I read a book recently that was so weird but also very good, I can’t even figure out entirely how I felt about because it was such a strange mix. It’s They All Love Jack, and is the culmination of the author’s many years of, I’d say obsessive, research into what he alleges is a conspiracy behind why Jack the Ripper wasn’t caught. He claims Jack was a Freemason and was protected by Masons in the police, government, etc. It’s all over the place – sometimes he’s angrily (and hilariously) cursing “Ripperology” or the investigation, other times laying out the Masonic connections. It’s hard to describe, actually, and even being really dense it ends up being unputdownable. I mention it because it definitely does not read anything like a novel, but also not like anything else I’ve ever read either. And I know you also have serial killer reading interests, maybe worth checking out 🙂

    1. They All Love Jack sounds so interesting, I’m putting it on my list! I don’t know all that much about Jack the Ripper, actually… would it do me good to read a more general account of the crimes before diving into this?

      1. I’m not particularly familiar with it either, that’s the first and only book I’ve read about it. But I had just recently read John Douglas’s Crimes that Haunt Us and it has a chapter on Jack the Ripper, so having that fresher in mind helped for sure. But I was googling a lot as I went. It’s weird because he’s incredibly detailed but then sometimes breezes over something quickly and despite the writing being so dense and encompassing so much he does assume some prior knowledge. Might be worth looking into something else first but I don’t know what to recommend you, especially since his thing is to tear apart previous theories. Maybe a documentary or something?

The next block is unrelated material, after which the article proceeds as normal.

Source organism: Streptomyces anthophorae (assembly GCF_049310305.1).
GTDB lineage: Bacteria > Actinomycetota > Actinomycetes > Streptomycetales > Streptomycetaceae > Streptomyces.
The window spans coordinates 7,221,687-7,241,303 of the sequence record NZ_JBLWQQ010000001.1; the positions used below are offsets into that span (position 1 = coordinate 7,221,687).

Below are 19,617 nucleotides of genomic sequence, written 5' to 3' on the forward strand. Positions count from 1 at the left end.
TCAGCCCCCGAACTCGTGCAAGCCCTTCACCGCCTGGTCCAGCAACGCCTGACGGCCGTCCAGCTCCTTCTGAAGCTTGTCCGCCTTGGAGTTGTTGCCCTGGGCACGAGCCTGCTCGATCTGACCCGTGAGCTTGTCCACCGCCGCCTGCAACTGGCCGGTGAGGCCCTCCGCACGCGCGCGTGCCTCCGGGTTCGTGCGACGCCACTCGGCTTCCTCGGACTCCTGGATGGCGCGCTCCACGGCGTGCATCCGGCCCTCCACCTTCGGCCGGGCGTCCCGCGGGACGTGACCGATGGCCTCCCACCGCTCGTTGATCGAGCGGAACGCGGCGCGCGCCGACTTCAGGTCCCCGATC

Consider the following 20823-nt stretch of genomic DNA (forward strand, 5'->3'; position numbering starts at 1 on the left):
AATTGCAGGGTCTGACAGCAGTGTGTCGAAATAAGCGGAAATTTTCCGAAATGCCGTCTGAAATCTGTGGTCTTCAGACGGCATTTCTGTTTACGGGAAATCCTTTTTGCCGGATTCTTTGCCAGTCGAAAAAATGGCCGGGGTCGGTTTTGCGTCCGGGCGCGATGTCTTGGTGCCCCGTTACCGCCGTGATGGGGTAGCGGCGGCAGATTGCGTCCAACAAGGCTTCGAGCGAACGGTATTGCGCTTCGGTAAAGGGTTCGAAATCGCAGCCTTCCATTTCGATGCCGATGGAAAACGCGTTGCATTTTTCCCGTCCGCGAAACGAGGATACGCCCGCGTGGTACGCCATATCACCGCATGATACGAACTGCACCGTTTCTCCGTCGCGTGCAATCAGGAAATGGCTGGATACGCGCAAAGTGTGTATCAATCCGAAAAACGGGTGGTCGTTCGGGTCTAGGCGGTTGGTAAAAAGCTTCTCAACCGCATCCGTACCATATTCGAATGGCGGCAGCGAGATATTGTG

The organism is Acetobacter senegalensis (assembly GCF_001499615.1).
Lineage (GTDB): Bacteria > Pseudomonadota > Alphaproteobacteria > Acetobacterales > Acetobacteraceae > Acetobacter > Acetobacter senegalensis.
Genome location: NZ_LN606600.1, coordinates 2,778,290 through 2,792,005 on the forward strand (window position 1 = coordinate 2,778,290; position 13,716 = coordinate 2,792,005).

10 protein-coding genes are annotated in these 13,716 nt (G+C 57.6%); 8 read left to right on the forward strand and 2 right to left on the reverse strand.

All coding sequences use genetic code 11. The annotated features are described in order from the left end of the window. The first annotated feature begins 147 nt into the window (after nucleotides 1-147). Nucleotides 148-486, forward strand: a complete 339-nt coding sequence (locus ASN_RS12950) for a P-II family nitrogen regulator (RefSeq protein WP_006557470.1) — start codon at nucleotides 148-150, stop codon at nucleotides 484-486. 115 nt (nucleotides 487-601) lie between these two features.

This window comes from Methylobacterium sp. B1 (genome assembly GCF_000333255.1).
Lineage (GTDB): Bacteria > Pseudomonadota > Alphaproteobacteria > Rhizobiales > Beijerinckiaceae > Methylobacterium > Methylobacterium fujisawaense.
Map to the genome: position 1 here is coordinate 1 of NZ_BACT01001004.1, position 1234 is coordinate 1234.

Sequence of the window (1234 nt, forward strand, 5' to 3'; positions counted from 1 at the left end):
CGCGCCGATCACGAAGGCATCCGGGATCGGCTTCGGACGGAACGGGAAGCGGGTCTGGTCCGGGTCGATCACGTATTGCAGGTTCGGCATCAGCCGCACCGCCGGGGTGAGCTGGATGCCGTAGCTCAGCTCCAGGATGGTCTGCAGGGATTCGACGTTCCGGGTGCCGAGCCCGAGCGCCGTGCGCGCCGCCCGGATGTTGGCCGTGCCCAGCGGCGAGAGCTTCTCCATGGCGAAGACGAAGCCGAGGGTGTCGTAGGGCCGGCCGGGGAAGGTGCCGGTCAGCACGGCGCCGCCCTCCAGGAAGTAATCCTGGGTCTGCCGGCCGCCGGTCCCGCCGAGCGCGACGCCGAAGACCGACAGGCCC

5. Good question! One that springs to mind is “Is that a fish in your ear?” – a fascinating look at the challenges of translation. And “The Book of Joy” by the Dalai Lama and Archbishop Desmond Tutu, which includes stories from their amazing lives, but is much more of a meditation handbook than a novel. I also love compendiums of research and information, like “How To Be a Victorian” by Ruth Goodman. Those are some non-novelistic nonfiction titles I’ve enjoyed in the past few years.

    1. I remember seeing Is that a fish in your ear? when it came out, but totally forgot about it – thanks for the reminder! I’m glad to hear it’s good – I do translation for work sometimes and I’m afraid I’ll be like a doctor watching Gray’s Anatomy, yelling, “You’re doing it wrong!” at the screen. 😉

  6. I think you’re right, some kinds of nonfiction lend themselves to the “fictional” treatment, while others are better being more data driven (even though I do love when even serious, academic nonfiction can include storytelling in some form). A book I love a lot that’s not narrative is The Distraction Addiction by Alex Soojung-Kim Pang, all about finding a more balanced way to live with our devices.